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Thompson v. North American Terrazzo, Inc.

United States District Court, W.D. Washington, Seattle

May 19, 2014

JESSE THOMPSON, et al., Plaintiffs,
v.
NORTH AMERICAN TERRAZZO, INC., et al., Defendants.

ORDER

RICHARD A. JONES, District Judge.

I. INTRODUCTION

This matter comes before the court on a motion to dismiss all individual and class claims by defendants North American Terrazzo, Inc. ("NAT"), Randy Rubenstein, Joe Geiger, Paul Singh, and Shawn Navoa. Dkt. # 14. Plaintiffs Jesse Thompson, Ernesto Martinez, Julio Cesar Romero, Justin Taylor, and Vitaliy Ostapyuk allege the following class and individual claims: (1) disparate treatment and hostile work environment discrimination on the basis of race and national origin under Title VII, Title I of the 1991 Civil Rights Act, and the Washington Law Against Discrimination ("WLAD"), (2) outrage, (3) negligence and negligent supervision, (4) negligent infliction of emotional distress, (5) wrongful termination or discharge under Title VII and Washington State common law, and (6) violation of the Fair Labor Standards Act ("FLSA"). Dkt. # 1.

Plaintiffs concede that they are not pursuing a class action claim in this action. Dkt. # 17 at 12. Plaintiffs also seem to concede that Title I of the 1991 Civil Rights Act does not create a substantive right and is not a basis for an independent claim apart from Title VII, where they have referred to Title I as a "companion" to Title VII. Dkt. # 17 at 6; see 42 U.S.C. § 1981a (providing for damages in cases of intentional discrimination under Title VII); Pub.L. 102-166, 105 Stat. 1071 (Title I entitled "Federal Civil Rights Remedies"). Accordingly, the court GRANTS defendants' motion with respect to the class claims and separate cause of action for Title I of the 1991 Civil Rights Act.[1]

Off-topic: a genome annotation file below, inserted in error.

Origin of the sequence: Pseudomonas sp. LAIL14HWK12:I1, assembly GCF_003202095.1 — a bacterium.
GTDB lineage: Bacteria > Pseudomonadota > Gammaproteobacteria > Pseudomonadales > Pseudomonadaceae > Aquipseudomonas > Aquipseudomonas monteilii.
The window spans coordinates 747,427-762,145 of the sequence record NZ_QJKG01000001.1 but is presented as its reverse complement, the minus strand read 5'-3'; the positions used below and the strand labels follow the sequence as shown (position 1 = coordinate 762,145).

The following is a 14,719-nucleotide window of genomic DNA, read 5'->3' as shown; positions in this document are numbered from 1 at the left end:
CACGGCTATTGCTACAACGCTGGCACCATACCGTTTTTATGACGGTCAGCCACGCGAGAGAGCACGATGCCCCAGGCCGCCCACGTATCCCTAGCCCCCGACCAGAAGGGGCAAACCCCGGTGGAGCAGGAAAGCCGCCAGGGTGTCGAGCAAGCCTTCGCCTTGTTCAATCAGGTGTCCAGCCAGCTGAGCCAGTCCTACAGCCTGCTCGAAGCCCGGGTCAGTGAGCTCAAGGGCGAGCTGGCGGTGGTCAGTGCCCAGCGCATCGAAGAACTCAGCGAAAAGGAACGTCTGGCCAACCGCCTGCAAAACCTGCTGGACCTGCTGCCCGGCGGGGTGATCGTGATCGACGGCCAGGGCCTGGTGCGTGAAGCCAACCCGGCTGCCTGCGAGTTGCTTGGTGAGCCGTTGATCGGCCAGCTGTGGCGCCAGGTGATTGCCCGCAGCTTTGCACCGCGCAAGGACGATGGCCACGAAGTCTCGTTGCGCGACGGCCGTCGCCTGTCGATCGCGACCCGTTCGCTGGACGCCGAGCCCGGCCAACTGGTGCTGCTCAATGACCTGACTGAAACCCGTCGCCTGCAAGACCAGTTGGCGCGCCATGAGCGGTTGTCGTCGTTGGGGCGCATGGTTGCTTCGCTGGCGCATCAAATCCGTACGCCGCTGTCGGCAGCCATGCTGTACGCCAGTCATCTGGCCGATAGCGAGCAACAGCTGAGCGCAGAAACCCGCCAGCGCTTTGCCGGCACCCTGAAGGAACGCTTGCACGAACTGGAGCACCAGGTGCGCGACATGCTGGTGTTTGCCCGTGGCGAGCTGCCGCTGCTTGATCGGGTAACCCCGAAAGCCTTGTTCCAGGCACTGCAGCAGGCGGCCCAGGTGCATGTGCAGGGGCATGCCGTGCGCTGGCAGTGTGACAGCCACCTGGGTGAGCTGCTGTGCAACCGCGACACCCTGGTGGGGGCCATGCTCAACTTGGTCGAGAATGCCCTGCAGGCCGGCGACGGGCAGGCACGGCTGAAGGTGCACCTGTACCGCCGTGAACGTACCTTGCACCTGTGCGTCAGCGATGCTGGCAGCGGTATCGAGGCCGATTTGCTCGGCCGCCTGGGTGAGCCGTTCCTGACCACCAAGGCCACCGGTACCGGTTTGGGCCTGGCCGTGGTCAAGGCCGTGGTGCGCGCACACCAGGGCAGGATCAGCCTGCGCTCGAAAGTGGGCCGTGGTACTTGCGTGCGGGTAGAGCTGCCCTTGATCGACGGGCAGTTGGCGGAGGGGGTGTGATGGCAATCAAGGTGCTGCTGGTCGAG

Having considered the memoranda, complaint and the record herein, the court GRANTS in part and DENIES in part defendants' motion to dismiss.[2]

II. BACKGROUND

Plaintiff Thompson, who is African-American, worked at NAT from July 2009 to August 2010 when he was terminated "because his supervisor stated NAT was going to be a worksite for Mexicans only, and there would be no more work for him.'" Dkt. # 1 (Compl.) ¶ 4. During his employment, "Thompson was repeated[ly] and openly called a nigger, white wash, black motherfucker, fucking nigger, terron, mayate, and Uncle Tom' by his supervisor, Shawn Navoa[.]" Id. Many of these racially derogatory slurs were said in front of another supervisor, defendant Geiger. Id. Thompson repeatedly complained to supervisors Geiger and Singh and the owner Rubenstein about these racially derogatory slurs, but NAT never investigated the complaints, ignored the complaints, allowed the conduct to continue, and terminated Thompson from his employment with NAT after the numerous complaints to management. Id. ¶¶ 5-6.

Plaintiff Taylor, who is Caucasian-American, worked at NAT from August 2004 to October 2010, when he was terminated "because his supervisor stated NAT was going to be a worksite for Mexicans only, and there would be no work for him." Id. ¶ 7. "Taylor was repeated[ly] and openly called a white boy, honky, white mother****er, and white trash, by his supervisor at NAT." Id. Taylor repeatedly complained to supervisors Geiger and Singh and to owner Rubenstein about Navoa's comments, but NAT never investigated the complaints, ignored the complaints, allowed the conduct to continue, and terminated Romero from his employment with NAT after his numerous complaints to management. Id . ¶ ¶ 8-9.